Thursday, November 29, 2018

First Sunday of Advent

The first of my new regular series of musings is on the use, or should I say, "misuse", or perhaps "abuse" of microphones by those responsible for leading sacred song in many churches today.  Click here to read it!  Also, click here to read my Christ the King follow-up from last week, the connection between Christus Vincit and a very familiar hymn we sang last weekend.

Also, our choir, three voices strong including myself, is underway.  More voices needed and welcome in all ranges (soprano, alto, tenor, bass).  Rehearsals are Sundays at 10:00 AM (shortly after the 9:00 Mass).  We'll be singing the 11:15 AM Mass on Sundays, as well as major feasts.  Interested?  Come upstairs and see me after any weekend Mass, or just come to one of our rehearsals.  Don't be shy!  We train on premises!


Ordinary of the Mass:
- Mass XVII (Kyrie, Sanctus, Agnus Dei)
- Memorial Acclamation: Mortem tuam annuntiamus, Domine (see Worship hymnal, #349)
- Amen adapted from Sanctus VIII (see Worship hymnal, #330)

Alleluia Conditor Alme Siderum (BMP) (PDF)
- The response is based on "Conditor Alme Siderum", or (translated), "Creator of the Stars of Night", a Gregorian chant tune in the fourth mode.

The rest:
Entrance hymn: Lo! he comes with clouds descending (Maroon hymnal, #5, second tune)
Psalm 25: R./ To you, O Lord, I lift my soul (Robert Twynham) (see Worship hymnal, #768)
Offertory hymn: Rejoice, rejoice, believers (Maroon hymnal, #4)
- Psalm 85: R./ The Lord will bestow his bounty, and our earth shall yield its increase (Adam Bartlett)
- (11:15) To you I lift my soul (tune: "Love Unknown")
- - The text here, based on Psalm 25, was written by John Dunn, who succeeded Theodore Marier (who I've mentioned often in posts to this blog) as music director of St. Paul's Church in Cambridge, Massacusetts, home of the famed Boston Boy Choir and the St. Paul Choir School (this country's only all-boys Catholic choir school), which was founded by Dr. Marier.  The tune "Love Unknown" was written by John Ireland, and is most commonly used with the hymn "My song is love unknown".
Meditation hymn: Hark! the glad sound, the Savior comes (Maroon hymnal, #7)
Recessional hymn: Thy kingdom come, on bended knee (Maroon hymnal, #391)
- This tune is most commonly used with the Lenten staple, "Lord, who throughout these forty days".

Quod scripsi, scripsi!

Saturday, November 24, 2018

Christus Vincit! Christus Regnat! Christus Imperat!

I took the liberty of adding a little filler for this weekend's bulletin, in honor of Christ the King (or formally, "Our Lord Jesus Christ, King of the Universe"), a very regal Christ-like crown, with the Latin antiphon: Christus Vincit! Christus Regnat! Christus Imperat!  This translates: Christ conquers! Christ reigns! Christ commands!

I'm sure many are familiar with the hymn To Jesus Christ, Our Sov'reign King, our recessional hymn for this weekend, and probably the most popular of Catholic hymns to Christ the King.  In writing the hymn text, Msgr. Martin Hellreigel loosely translated the Christus Vincit antiphon for a refrain to fit a tune called Ich Glaub an Gott (the tune we sing), which originated in Mainz, Germany, in 1870.  While we have sung over the years, Christ Jesus Victor, Christ Jesus Ruler, Christ Jesus Lord and Redeemer, what many don't know is that Msgr. Hellreigel originally used the word Commander instead of RedeemerCommander conforms more closesly to the phrase Christus Imperat! or Christ commands!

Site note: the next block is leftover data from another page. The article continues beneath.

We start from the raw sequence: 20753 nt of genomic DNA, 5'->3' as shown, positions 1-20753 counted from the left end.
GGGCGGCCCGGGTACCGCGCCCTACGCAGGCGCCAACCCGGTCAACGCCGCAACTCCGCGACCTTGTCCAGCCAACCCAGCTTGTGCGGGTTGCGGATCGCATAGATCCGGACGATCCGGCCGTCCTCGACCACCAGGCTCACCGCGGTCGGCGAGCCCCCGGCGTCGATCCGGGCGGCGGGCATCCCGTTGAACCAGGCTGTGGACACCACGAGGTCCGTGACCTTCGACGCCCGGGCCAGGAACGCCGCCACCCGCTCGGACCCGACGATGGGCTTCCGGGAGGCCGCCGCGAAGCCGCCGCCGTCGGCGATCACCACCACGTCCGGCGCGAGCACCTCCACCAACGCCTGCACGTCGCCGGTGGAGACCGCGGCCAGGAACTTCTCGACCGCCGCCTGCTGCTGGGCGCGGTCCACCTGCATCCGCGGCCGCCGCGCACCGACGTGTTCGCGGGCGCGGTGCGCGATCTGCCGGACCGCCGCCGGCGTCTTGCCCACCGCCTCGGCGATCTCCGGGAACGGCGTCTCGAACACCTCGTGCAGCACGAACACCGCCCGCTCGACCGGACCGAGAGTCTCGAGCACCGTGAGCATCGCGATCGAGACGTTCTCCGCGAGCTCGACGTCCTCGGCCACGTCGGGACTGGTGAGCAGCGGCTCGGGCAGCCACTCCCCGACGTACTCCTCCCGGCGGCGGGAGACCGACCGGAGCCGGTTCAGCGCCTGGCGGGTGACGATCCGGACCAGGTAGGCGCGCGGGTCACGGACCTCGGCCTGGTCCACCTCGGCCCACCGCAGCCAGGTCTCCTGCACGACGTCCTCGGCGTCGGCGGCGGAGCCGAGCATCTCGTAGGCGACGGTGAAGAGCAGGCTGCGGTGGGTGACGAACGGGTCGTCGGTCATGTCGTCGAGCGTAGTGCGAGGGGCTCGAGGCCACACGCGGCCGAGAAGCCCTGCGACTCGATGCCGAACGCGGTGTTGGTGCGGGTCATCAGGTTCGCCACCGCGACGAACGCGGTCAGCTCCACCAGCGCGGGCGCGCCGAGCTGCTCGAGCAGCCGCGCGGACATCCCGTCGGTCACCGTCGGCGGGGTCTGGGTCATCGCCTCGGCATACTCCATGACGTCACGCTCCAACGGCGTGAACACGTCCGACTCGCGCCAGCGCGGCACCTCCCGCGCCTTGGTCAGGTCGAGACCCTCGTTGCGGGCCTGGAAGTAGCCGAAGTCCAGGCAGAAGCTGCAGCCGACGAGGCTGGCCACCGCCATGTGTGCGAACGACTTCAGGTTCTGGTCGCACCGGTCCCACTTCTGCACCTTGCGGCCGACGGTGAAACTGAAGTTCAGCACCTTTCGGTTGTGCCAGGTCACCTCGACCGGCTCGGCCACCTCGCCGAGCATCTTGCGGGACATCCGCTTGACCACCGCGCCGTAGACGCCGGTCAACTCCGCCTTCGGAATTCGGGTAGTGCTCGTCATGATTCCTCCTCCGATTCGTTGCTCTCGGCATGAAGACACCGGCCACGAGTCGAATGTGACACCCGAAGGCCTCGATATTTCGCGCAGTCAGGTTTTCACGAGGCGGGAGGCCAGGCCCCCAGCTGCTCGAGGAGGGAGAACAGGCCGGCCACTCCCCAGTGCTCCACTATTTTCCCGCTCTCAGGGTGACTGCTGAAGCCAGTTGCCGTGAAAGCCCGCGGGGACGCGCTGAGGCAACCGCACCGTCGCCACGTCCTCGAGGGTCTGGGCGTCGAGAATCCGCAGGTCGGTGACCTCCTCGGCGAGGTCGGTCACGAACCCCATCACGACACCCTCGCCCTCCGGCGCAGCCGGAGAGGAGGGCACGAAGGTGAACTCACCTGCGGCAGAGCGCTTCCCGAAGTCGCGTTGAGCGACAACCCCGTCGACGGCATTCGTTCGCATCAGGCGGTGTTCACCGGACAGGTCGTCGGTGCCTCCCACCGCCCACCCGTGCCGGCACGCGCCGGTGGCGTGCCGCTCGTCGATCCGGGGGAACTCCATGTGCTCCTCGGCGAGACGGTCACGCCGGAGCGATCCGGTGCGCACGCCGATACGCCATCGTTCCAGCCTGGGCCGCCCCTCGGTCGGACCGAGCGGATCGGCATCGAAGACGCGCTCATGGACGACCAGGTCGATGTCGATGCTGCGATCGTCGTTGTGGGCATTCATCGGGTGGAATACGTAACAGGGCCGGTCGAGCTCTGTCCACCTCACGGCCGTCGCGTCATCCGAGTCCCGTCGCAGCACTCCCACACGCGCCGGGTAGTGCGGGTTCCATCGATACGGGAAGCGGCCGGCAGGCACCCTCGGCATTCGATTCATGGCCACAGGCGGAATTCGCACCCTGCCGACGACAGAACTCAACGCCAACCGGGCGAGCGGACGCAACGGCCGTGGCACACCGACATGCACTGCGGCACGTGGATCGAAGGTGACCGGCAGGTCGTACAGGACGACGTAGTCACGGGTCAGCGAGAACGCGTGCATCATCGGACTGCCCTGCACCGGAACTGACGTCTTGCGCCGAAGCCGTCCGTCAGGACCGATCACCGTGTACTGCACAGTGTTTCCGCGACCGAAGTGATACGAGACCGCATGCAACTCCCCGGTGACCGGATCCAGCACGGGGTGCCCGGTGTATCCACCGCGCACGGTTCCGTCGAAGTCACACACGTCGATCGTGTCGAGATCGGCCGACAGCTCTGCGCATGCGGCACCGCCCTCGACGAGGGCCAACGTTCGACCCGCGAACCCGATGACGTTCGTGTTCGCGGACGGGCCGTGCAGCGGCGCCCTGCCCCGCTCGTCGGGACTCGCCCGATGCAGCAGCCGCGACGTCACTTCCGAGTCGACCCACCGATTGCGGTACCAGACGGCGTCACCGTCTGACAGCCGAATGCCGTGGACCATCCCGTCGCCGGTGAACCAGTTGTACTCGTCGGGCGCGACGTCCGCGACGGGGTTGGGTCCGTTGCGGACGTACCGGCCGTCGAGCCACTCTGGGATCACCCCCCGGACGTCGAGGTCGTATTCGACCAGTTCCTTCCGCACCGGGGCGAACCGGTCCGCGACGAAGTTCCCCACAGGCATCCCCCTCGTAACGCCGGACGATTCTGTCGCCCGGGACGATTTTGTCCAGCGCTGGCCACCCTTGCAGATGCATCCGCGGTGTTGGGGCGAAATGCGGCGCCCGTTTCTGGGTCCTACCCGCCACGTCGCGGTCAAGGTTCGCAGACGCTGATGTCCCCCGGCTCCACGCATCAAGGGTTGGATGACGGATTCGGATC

The last hymnal I remember seeing the word Commander in the hymn (in any hymnal or missalette) was the 1976 edition of the We Celebrate hymnal (it was changed to Redeemer in the 1979 and subsequent edition).  St. John Cantius Church in Chicago, Illinois, to this day still sings Commander.



Quod scripsi, scripsi!

Saturday, November 17, 2018

MICROPHONES: Do We REALLY Need Them to Sing?

I'm sure many have gone into another church from time to time, whether out of town on vacation, or visiting family, friends, etc., and find that the person "leading the singing" is standing up front, blaring into a microphone, waving arms when it's "your turn to sing" (even when there is an able choir present).  I've seen it live.  I've seen it on TV.  I've seen it on YouTube.  And every time I see and hear these things, I utter one word: WHY?

At 11 years old, I sang tenor in a choir of boys and men at (the now closed and demolished) Holy Trinity Church in Central Falls.  We had a wonderful organist/choirmaster, Mr. Reuel Gifford.  The church, though not huge, was larger than Sacred Heart, but still a bit smaller than, let's say, SS. John and James in beautiful downtown Arctic.  The acoustics were no better nor worse than those of Sacred Heart.  We were accompanied by a 26-rank pipe organ (this organ most likely had around 1,400-1,500 pipes).  There was not one microphone in the choir loft, yet we were well-heard, even over a generously registered organ.  There was no one up front to lead the hymns into a microphone (the lector/commentator announced the hymns from the lectern, but that was all).  Many of the Responsorial Psalms were sung a capella (no instrumental accompaniment whatsoever).